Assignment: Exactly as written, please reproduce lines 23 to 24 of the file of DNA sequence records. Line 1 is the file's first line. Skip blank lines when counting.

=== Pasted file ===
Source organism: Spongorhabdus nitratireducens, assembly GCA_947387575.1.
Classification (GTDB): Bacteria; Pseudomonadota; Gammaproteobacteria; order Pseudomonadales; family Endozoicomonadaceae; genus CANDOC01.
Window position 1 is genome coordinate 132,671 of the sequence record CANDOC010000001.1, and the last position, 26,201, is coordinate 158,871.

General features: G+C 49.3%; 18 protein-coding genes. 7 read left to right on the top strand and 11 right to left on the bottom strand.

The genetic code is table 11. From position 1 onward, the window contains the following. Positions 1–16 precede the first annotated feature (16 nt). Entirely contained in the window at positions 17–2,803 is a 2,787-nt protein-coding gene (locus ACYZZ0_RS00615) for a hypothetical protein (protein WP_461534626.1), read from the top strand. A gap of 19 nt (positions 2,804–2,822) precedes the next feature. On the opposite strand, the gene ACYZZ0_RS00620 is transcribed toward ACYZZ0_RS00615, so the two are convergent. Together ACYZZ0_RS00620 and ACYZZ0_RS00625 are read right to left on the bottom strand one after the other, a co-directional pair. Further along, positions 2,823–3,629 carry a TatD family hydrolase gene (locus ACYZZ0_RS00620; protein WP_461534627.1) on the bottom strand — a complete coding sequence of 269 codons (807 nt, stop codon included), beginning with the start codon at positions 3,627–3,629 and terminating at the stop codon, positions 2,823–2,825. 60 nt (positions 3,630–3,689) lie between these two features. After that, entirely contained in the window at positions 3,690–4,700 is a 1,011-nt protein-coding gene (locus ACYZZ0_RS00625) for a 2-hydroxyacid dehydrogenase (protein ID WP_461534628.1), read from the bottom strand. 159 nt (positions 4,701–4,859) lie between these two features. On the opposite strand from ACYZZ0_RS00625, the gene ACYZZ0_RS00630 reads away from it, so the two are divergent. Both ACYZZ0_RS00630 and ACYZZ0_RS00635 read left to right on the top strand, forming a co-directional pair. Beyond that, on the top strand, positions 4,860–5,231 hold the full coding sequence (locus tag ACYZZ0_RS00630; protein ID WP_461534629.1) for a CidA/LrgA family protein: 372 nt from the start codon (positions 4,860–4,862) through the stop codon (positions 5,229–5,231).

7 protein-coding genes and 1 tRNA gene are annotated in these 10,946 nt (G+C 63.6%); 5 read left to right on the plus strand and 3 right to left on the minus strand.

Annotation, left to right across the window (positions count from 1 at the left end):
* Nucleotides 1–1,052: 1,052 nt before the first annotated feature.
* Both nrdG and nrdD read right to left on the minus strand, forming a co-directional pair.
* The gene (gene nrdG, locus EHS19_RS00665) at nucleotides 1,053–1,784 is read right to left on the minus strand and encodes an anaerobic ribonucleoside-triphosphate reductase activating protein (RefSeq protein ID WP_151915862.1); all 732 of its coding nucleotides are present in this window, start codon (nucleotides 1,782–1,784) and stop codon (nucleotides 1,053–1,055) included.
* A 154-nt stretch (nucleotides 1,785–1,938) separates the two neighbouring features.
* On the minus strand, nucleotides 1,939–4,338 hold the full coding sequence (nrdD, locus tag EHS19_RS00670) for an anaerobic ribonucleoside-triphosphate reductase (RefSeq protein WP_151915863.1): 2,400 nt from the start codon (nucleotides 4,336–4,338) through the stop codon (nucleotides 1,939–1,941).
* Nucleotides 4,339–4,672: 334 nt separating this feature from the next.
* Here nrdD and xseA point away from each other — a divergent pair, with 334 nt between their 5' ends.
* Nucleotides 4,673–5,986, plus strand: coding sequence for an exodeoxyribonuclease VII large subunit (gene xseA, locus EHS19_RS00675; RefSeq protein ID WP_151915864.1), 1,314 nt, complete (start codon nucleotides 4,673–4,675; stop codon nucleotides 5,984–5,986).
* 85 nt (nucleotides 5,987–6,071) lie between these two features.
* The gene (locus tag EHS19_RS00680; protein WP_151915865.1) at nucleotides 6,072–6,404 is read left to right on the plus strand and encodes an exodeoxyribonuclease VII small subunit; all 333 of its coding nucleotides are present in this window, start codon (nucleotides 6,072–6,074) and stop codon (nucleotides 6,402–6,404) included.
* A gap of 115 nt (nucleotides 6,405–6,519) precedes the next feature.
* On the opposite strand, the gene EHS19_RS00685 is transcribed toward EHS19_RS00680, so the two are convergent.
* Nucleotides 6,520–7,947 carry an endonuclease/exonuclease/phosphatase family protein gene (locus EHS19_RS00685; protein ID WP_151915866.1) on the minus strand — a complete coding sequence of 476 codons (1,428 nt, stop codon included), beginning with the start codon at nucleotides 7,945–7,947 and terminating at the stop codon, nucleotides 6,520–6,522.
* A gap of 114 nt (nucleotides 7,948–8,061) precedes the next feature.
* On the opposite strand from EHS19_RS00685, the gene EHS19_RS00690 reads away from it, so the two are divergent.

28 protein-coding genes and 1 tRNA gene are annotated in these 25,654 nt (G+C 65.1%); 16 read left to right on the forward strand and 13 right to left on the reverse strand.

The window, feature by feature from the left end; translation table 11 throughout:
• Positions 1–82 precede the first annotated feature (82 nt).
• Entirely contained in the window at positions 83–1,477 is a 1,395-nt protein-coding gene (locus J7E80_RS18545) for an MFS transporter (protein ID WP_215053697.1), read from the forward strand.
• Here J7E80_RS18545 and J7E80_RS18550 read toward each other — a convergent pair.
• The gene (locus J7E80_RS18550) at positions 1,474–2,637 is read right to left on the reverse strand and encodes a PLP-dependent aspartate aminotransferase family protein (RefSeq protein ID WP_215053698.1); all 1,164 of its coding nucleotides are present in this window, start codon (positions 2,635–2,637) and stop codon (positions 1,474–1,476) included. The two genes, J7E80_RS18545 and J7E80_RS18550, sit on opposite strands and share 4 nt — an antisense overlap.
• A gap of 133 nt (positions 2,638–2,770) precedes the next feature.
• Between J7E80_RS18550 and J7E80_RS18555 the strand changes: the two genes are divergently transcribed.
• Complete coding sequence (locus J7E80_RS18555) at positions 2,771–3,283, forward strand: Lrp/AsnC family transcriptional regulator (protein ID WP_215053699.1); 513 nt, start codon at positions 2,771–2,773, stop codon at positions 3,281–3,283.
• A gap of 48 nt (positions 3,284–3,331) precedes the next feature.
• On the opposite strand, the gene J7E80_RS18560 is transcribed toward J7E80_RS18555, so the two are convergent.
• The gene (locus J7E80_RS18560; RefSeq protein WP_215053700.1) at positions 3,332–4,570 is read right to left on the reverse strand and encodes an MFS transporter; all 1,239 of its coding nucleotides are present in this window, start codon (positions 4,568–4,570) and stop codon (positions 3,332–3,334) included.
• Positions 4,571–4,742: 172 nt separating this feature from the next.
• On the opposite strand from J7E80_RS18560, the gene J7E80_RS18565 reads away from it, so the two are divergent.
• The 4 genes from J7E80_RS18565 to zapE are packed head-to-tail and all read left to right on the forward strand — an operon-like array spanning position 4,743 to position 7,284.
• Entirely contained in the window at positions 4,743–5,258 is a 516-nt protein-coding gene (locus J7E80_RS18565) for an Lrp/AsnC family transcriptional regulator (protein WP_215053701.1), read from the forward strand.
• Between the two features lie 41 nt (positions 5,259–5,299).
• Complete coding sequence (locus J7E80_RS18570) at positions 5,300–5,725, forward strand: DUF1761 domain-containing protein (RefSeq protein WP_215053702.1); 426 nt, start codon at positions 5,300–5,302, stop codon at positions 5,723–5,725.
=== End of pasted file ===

28 protein-coding genes and 1 tRNA gene are annotated in these 25,654 nt (G+C 65.1%); 16 read left to right on the forward strand and 13 right to left on the reverse strand.

The window, feature by feature from the left end; translation table 11 throughout: